CString csFinderStringFormat;

				CString DestParentDir;
				CString DestChildSuffix;
				CString DestFilePrefix;
				CString DestFileExt;
				int DestFileNumDigits;
				SplitImagePath(csFirstFileName, DestParentDir, DirNumFirst, DestChildSuffix, DestFilePrefix, DestFileNumDigits, FileNumFirst, DestFileExt);
				csFinderStringFormat.Format(_T("%s%%03d%s\\%s*.%s"), DestParentDir.GetString(), DestChildSuffix.GetString(), DestFilePrefix.GetString(), DestFileExt.GetString());
				SplitImagePath(csLastFileName, DestParentDir, DirNumLast, DestChildSuffix, DestFilePrefix, DestFileNumDigits, FileNumLast, DestFileExt);

				std::vector<CString> SourceImageList;
				int DirNum = DirNumFirst;
				int FileNum = FileNumFirst;
				do 
				{
					CString csFinderString;
					csFinderString.Format(csFinderStringFormat, DirNum);
					CFileFind finder;
					BOOL bWorking = finder.FindFile(csFinderString.GetString());
					while (bWorking)
					{
						bWorking = finder.FindNextFile();
						SplitImagePath(finder.GetFilePath(), DestParentDir, DirNum, DestChildSuffix, DestFilePrefix, DestFileNumDigits, FileNum, DestFileExt);
						if ((FileNum >= FileNumFirst) && (FileNum <= FileNumLast))
							SourceImageList.push_back(finder.GetFilePath());
					}
					finder.Close();
					DirNum++;
				} while (DirNum <= DirNumLast);

				std::wcout << "[" << getTimeISO8601() << "] " << "First File: " << csFirstFileName.GetString() << std::endl;
				std::wcout << "[" << getTimeISO8601() << "] " << "Last File:  " << csLastFileName.GetString() << std::endl;
				std::wcout << "[" << getTimeISO8601() << "] " << "Total Files: " << SourceImageList.size() << std::endl;

				TCHAR szPath[MAX_PATH] = _T("");
				SHGetFolderPath(NULL, CSIDL_MYVIDEO, NULL, 0, szPath);
				PathAddBackslash(szPath);
				CString csImageDirectory(szPath);
				csImageDirectory.Append(csVideoName);
				if (CreateDirectory(csImageDirectory, NULL))
				{
					int OutFileIndex = 0;
					for (auto SourceFile = SourceImageList.begin(); SourceFile != SourceImageList.end(); SourceFile++)
					{
						CString OutFilePath(csImageDirectory);
						OutFilePath.AppendFormat(_T("\\Wim%05d.JPG"), OutFileIndex++);
						std::wcout << "[" << getTimeISO8601() << "] " << "CopyFile " << SourceFile->GetString() << " to " << OutFilePath.GetString() << "\r";
						CopyFile(SourceFile->GetString(), OutFilePath, TRUE);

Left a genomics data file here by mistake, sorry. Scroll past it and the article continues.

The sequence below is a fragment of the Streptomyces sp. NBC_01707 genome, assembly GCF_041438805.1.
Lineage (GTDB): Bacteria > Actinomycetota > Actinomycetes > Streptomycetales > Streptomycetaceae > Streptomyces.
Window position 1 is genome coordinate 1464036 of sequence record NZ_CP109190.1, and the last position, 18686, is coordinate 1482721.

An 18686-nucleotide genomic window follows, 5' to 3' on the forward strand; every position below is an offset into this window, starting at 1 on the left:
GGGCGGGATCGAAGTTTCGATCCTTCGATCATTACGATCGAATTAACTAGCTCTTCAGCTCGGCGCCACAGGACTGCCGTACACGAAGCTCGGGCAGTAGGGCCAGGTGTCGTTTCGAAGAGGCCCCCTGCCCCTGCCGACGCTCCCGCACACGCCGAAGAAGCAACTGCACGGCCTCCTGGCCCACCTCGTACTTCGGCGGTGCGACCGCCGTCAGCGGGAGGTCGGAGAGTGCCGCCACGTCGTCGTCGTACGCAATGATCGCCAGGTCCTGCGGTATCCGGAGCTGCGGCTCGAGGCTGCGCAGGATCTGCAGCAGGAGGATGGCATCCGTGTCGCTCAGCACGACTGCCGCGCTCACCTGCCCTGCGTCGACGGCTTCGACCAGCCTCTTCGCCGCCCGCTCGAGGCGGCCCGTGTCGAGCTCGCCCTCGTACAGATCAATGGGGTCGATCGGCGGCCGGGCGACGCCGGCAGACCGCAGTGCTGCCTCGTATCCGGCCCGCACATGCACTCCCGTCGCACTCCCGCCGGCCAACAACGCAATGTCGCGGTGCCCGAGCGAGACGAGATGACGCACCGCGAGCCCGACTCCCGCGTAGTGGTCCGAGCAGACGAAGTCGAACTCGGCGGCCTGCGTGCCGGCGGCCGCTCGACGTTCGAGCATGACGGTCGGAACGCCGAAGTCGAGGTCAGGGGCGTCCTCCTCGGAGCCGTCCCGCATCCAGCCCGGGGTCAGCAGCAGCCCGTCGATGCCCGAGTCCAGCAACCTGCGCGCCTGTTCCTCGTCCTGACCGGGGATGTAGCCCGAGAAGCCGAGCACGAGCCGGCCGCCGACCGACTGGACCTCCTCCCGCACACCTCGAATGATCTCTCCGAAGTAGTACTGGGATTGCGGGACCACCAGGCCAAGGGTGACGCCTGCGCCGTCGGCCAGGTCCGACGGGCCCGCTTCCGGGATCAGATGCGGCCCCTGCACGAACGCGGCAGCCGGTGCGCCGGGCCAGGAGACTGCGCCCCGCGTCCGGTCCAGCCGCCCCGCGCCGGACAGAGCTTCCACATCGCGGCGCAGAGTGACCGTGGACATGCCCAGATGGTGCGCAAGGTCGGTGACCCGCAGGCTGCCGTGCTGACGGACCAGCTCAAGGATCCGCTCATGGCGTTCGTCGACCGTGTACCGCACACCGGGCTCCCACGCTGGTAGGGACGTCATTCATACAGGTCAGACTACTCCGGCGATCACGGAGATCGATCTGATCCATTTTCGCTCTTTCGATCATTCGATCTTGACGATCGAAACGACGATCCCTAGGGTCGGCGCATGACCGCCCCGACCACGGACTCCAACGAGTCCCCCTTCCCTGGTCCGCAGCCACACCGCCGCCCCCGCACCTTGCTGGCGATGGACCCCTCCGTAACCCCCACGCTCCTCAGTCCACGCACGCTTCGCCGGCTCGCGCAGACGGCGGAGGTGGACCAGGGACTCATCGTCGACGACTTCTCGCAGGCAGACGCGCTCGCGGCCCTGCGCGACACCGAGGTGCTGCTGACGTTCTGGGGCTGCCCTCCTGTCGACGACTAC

}
					std::wcout << "\n";

					CString csImagePathSpec(csImageDirectory); csImagePathSpec.Append(_T("\\Wim%05d.JPG"));
					CString csVideoFullPath(csImageDirectory); csVideoFullPath.Append(_T(".mp4"));
					if (csFFMPEGPath.GetLength() > 0)
					{
						csVideoFullPath = csImageDirectory + _T("-1080p-cropped.mp4");
						std::wcout << "[" << getTimeISO8601() << "] " << csFFMPEGPath.GetString() << " -i " << QuoteFileName(csImagePathSpec).GetString() << " -y " << QuoteFileName(csVideoFullPath).GetString() << std::endl;
						if (-1 == _tspawnlp(_P_WAIT, csFFMPEGPath.GetString(), csFFMPEGPath.GetString(), 
							#ifdef _DEBUG
							_T("-report"),
							#endif
							_T("-i"), QuoteFileName(csImagePathSpec).GetString(),
							_T("-vf"), _T("crop=in_w:3/4*in_h"),
							// _T("-vf"), _T("rotate=PI"), // Us this to rotate the movie if we forgot to put the GoPro in upside down mode.
							_T("-s"), _T("1920x1080"),
							_T("-y"), // Cause it to overwrite exiting output files
							QuoteFileName(csVideoFullPath).GetString(), NULL))
							std::wcout << "[" << getTimeISO8601() << "]  _tspawnlp failed: " /* << _sys_errlist[errno] */ << std::endl;
						csVideoFullPath = csImageDirectory + _T("-1080p-compressed.mp4");
						std::wcout << "[" << getTimeISO8601() << "] " << csFFMPEGPath.GetString() << " -i " << QuoteFileName(csImagePathSpec).GetString() << " -y " << QuoteFileName(csVideoFullPath).GetString() << std::endl;
						if (-1 == _tspawnlp(_P_WAIT, csFFMPEGPath.GetString(), csFFMPEGPath.GetString(), 
							#ifdef _DEBUG
							_T("-report"),
							#endif
							_T("-i"), QuoteFileName(csImagePathSpec).GetString(),
							// _T("-vf"), _T("rotate=PI"), // Us this to rotate the movie if we forgot to put the GoPro in upside down mode.
							_T("-s"), _T("1920x1080"),
							_T("-y"), // Cause it to overwrite exiting output files
							QuoteFileName(csVideoFullPath).GetString(), NULL))
							std::wcout << "[" << getTimeISO8601() << "]  _tspawnlp failed: " /* << _sys_errlist[errno] */ << std::endl;
					}
					do 
					{
						CString OutFilePath(csImageDirectory);
						OutFilePath.AppendFormat(_T("\\Wim%05d.JPG"), --OutFileIndex);
						std::wcout << "[" << getTimeISO8601() << "] " << "DeleteFile " << OutFilePath.GetString() << "\r";
						DeleteFile(OutFilePath);
					} while (OutFileIndex > 0);
					std::wcout << "\n[" << getTimeISO8601() << "] " << "RemoveDirectory " << csImageDirectory.GetString() << std::endl;
					RemoveDirectory(csImageDirectory);
				}
			}
		}
	}
	else
	{
		_tprintf(_T("Fatal Error: GetModuleHandle failed\n"));
		nRetCode = 1;
	}
	return nRetCode;
}